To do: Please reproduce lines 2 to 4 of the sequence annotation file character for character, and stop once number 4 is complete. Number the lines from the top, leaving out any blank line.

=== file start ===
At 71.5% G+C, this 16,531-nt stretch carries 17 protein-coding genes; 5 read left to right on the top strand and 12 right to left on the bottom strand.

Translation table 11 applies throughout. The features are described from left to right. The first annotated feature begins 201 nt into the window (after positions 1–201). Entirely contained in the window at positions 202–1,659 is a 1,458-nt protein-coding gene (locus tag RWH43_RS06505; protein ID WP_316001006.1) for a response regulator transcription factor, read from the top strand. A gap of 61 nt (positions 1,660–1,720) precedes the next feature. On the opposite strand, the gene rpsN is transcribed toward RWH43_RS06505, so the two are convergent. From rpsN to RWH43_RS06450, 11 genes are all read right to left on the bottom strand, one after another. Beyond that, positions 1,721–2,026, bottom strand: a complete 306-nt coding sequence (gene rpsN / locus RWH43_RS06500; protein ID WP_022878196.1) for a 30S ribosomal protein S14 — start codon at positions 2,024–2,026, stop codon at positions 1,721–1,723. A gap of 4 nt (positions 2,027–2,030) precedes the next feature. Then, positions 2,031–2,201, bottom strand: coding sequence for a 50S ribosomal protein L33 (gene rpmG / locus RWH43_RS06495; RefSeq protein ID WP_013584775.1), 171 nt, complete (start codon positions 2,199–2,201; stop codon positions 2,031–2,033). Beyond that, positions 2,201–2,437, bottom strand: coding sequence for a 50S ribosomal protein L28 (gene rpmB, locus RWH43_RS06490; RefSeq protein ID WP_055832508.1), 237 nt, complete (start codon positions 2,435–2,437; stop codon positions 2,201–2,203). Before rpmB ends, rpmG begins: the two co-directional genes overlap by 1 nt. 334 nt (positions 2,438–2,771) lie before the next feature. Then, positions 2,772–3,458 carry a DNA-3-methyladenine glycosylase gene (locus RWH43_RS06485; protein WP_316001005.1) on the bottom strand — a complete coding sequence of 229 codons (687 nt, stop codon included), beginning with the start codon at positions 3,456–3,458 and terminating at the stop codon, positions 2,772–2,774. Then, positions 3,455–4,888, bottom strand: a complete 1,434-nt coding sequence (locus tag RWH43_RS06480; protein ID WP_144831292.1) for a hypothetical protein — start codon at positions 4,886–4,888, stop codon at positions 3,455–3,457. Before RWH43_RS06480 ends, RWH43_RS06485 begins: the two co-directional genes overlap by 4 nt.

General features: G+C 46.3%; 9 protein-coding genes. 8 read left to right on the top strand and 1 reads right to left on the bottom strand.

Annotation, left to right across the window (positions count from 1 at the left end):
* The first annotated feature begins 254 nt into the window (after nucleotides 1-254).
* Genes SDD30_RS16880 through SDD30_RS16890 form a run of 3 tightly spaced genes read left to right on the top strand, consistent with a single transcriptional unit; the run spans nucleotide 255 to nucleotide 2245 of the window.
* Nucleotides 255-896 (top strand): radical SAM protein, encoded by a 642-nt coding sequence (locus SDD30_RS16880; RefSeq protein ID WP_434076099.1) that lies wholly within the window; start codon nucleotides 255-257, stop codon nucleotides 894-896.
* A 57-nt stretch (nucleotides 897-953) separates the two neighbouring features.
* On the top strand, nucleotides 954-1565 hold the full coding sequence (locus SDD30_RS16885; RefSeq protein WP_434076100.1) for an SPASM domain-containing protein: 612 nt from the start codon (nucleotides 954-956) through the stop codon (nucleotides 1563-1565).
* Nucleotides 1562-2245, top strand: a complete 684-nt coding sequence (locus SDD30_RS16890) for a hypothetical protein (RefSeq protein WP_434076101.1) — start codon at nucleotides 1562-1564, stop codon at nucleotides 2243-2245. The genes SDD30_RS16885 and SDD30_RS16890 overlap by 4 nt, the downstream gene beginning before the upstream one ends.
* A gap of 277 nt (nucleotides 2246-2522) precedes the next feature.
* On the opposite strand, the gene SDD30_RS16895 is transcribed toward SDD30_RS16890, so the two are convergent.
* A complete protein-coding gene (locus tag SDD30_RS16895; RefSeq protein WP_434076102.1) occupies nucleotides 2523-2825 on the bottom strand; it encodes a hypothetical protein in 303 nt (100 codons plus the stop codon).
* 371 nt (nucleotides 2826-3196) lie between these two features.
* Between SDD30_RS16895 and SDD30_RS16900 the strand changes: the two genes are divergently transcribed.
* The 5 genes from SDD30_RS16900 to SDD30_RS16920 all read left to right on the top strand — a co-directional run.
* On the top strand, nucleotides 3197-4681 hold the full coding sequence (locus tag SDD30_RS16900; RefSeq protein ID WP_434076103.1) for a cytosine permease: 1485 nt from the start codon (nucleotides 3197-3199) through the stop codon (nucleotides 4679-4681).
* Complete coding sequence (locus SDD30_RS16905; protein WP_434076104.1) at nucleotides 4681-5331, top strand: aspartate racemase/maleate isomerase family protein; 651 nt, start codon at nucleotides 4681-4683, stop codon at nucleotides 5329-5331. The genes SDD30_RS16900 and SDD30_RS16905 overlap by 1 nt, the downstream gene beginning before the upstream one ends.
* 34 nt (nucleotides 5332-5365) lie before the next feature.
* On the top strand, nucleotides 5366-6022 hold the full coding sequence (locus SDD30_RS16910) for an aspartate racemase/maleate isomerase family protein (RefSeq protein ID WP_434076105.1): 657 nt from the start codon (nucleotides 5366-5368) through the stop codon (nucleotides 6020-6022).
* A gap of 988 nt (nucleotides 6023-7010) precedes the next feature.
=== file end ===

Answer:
Translation table 11 applies throughout. The features are described from left to right. The first annotated feature begins 201 nt into the window (after positions 1–201). Entirely contained in the window at positions 202–1,659 is a 1,458-nt protein-coding gene (locus tag RWH43_RS06505; protein ID WP_316001006.1) for a response regulator transcription factor, read from the top strand. A gap of 61 nt (positions 1,660–1,720) precedes the next feature. On the opposite strand, the gene rpsN is transcribed toward RWH43_RS06505, so the two are convergent. From rpsN to RWH43_RS06450, 11 genes are all read right to left on the bottom strand, one after another. Beyond that, positions 1,721–2,026, bottom strand: a complete 306-nt coding sequence (gene rpsN / locus RWH43_RS06500; protein ID WP_022878196.1) for a 30S ribosomal protein S14 — start codon at positions 2,024–2,026, stop codon at positions 1,721–1,723. A gap of 4 nt (positions 2,027–2,030) precedes the next feature. Then, positions 2,031–2,201, bottom strand: coding sequence for a 50S ribosomal protein L33 (gene rpmG / locus RWH43_RS06495; RefSeq protein ID WP_013584775.1), 171 nt, complete (start codon positions 2,199–2,201; stop codon positions 2,031–2,033). Beyond that, positions 2,201–2,437, bottom strand: coding sequence for a 50S ribosomal protein L28 (gene rpmB, locus RWH43_RS06490; RefSeq protein ID WP_055832508.1), 237 nt, complete (start codon positions 2,435–2,437; stop codon positions 2,201–2,203). Before rpmB ends, rpmG begins: the two co-directional genes overlap by 1 nt. 334 nt (positions 2,438–2,771) lie before the next feature. Then, positions 2,772–3,458 carry a DNA-3-methyladenine glycosylase gene (locus RWH43_RS06485; protein WP_316001005.1) on the bottom strand — a complete coding sequence of 229 codons (687 nt, stop codon included), beginning with the start codon at positions 3,456–3,458 and terminating at the stop codon, positions 2,772–2,774. Then, positions 3,455–4,888, bottom strand: a complete 1,434-nt coding sequence (locus tag RWH43_RS06480; protein ID WP_144831292.1) for a hypothetical protein — start codon at positions 4,886–4,888, stop codon at positions 3,455–3,457. Before RWH43_RS06480 ends, RWH43_RS06485 begins: the two co-directional genes overlap by 4 nt.

General features: G+C 46.3%; 9 protein-coding genes. 8 read left to right on the top strand and 1 reads right to left on the bottom strand.

Annotation, left to right across the window (positions count from 1 at the left end):